Lots of people dream of studying abroad in Italy or France — traveling across Europe on the weekends and taking holidays to Portuguese beaches with friends. Although this life does sounds like a picture perfect dream, I knew it wasn’t the study abroad route for me.
Because I am majoring in International Studies with a focus on the Middle East, I knew I wanted to study abroad in that region of the world. However, finding what is called a “nontraditional study abroad location” can be tricky because many programs simply don’t offer them, are only available at certain times, or are always on the brink of cancellation.
Luckily, with AIFS, I was able to find a program that fit my needs perfectly. At my study abroad fair I discovered that AIFS offered a program in Istanbul, Turkey for a full year, semester, or summer term. With my schedule, the summer term at Boğaziçi University was the best option and is the one I participated in.
The university was excellent, the area we lived in was very safe, and the culture was vibrantly alive all around us. Learning to navigate our way though the day to day life in Istanbul was easy with the help of the AIFS onsite staff who helped us learn about public transportation, provided us with debit cards and cell phones, and even explained how and where to do our laundry while abroad.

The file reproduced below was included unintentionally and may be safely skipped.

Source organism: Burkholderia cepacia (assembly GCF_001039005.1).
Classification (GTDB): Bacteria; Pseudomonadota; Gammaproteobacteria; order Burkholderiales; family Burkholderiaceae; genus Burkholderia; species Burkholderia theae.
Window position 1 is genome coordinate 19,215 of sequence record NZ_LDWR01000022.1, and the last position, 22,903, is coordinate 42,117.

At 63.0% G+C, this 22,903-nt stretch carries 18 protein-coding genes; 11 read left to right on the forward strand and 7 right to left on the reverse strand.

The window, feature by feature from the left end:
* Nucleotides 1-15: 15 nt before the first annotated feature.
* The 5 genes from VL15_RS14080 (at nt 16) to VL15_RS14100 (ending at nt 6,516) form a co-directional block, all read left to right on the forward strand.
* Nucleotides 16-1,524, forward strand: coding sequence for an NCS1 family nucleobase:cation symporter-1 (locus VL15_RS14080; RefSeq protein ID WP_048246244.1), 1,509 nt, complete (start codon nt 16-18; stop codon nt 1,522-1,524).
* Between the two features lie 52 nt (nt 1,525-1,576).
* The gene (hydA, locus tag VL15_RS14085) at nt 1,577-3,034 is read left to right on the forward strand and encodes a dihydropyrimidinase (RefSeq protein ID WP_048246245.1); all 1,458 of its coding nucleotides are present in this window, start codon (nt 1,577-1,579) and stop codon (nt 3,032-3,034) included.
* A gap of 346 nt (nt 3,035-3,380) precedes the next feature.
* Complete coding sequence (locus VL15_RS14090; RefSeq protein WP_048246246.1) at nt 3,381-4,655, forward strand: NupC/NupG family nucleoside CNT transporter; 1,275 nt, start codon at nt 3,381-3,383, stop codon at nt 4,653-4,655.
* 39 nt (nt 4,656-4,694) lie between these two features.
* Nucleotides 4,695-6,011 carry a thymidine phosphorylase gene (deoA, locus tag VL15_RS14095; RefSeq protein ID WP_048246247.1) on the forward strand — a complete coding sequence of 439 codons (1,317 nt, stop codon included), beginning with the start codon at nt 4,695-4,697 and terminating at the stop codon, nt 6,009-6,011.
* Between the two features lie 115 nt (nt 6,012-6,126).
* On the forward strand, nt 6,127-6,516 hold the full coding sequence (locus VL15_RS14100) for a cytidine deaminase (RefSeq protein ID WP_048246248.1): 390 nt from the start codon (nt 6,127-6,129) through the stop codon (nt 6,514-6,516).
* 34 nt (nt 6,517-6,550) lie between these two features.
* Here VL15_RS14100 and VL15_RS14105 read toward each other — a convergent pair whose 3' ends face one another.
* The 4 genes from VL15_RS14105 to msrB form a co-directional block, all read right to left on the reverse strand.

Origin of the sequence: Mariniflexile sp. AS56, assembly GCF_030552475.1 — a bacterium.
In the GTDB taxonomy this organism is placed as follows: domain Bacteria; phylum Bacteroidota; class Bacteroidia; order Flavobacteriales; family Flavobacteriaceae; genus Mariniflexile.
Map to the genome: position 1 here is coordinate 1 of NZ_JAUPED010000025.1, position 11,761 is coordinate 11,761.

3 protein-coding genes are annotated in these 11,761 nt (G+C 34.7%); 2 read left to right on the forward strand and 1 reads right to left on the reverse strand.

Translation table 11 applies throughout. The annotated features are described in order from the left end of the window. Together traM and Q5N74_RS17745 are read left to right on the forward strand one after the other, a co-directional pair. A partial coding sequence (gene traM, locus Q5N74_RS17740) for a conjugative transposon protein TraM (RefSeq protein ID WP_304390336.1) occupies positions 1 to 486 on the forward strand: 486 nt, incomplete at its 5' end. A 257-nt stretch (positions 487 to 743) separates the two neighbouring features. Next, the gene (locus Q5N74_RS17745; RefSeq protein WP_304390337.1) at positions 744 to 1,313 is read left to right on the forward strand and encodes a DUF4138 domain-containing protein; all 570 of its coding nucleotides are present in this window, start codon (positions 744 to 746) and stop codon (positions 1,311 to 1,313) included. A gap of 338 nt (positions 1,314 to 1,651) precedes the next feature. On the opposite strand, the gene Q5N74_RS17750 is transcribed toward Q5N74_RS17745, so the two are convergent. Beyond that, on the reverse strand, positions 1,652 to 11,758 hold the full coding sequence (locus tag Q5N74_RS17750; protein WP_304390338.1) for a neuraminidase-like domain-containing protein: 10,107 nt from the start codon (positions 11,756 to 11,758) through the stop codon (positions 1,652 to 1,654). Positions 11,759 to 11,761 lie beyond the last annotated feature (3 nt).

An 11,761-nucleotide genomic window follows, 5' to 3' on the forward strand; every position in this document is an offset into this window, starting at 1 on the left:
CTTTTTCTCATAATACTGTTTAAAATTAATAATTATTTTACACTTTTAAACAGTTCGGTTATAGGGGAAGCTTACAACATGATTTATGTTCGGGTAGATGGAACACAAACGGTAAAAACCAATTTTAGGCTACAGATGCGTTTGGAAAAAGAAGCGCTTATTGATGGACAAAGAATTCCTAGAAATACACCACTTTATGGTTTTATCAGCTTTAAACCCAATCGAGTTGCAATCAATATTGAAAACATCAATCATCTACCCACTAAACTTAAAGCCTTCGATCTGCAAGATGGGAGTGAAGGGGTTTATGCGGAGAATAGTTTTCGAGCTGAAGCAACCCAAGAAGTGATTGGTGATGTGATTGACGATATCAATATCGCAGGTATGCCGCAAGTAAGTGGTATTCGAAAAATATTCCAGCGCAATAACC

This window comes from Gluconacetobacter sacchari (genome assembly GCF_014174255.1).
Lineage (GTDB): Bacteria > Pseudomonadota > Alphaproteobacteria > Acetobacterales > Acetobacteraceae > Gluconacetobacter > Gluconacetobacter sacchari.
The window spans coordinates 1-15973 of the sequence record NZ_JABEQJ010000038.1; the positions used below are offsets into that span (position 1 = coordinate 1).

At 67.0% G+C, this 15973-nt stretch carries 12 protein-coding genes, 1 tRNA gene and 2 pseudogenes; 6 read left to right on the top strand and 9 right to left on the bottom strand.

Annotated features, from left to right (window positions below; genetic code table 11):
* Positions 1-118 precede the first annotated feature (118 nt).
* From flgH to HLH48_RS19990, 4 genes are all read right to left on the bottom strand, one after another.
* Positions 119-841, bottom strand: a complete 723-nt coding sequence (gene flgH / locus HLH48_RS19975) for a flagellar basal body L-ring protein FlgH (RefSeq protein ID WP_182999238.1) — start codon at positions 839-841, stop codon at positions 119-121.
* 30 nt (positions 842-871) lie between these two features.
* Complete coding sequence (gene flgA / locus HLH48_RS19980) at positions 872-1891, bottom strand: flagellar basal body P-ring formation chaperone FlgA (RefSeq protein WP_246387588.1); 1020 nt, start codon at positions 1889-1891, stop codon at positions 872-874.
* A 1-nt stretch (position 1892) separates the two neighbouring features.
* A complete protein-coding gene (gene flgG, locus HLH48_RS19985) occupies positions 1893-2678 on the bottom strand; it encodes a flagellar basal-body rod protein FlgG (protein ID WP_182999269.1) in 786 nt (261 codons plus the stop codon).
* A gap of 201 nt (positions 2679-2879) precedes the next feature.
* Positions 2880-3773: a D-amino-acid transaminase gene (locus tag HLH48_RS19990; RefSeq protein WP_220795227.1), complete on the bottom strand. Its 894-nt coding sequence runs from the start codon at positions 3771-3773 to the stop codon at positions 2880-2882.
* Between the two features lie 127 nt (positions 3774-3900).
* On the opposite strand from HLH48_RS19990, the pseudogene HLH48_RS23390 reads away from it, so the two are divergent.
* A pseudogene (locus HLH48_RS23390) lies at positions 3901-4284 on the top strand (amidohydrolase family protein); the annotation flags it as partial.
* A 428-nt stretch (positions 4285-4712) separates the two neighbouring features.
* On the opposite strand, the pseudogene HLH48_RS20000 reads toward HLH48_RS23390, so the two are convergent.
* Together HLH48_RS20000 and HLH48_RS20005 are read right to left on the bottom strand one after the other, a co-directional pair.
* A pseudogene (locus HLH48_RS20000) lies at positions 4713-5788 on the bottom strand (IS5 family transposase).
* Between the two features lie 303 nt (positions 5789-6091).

Studying abroad in a nontraditional location gave me many opportunities to interact with locals since I wasn’t always surrounded by tons of other exchange students from the United States. I was able to interact with local residents, and I had many chances to practice speaking Turkish, since not many people fluently spoke English.
If you are considering studying abroad in a nontraditional location I definitely recommend taking a leap of faith to study and learn about a place less travelled to. It can be nerve-racking thinking that you will be far removed from your normal support system and comfort of speaking English, but I can promise you that you will build up another support system in no time, make lasting friendships, and be able to pick up at least a little — if not a lot — of a new language. If a full year abroad in that location sounds like too much for you or your family, remember that you always have the option for a single semester or summer.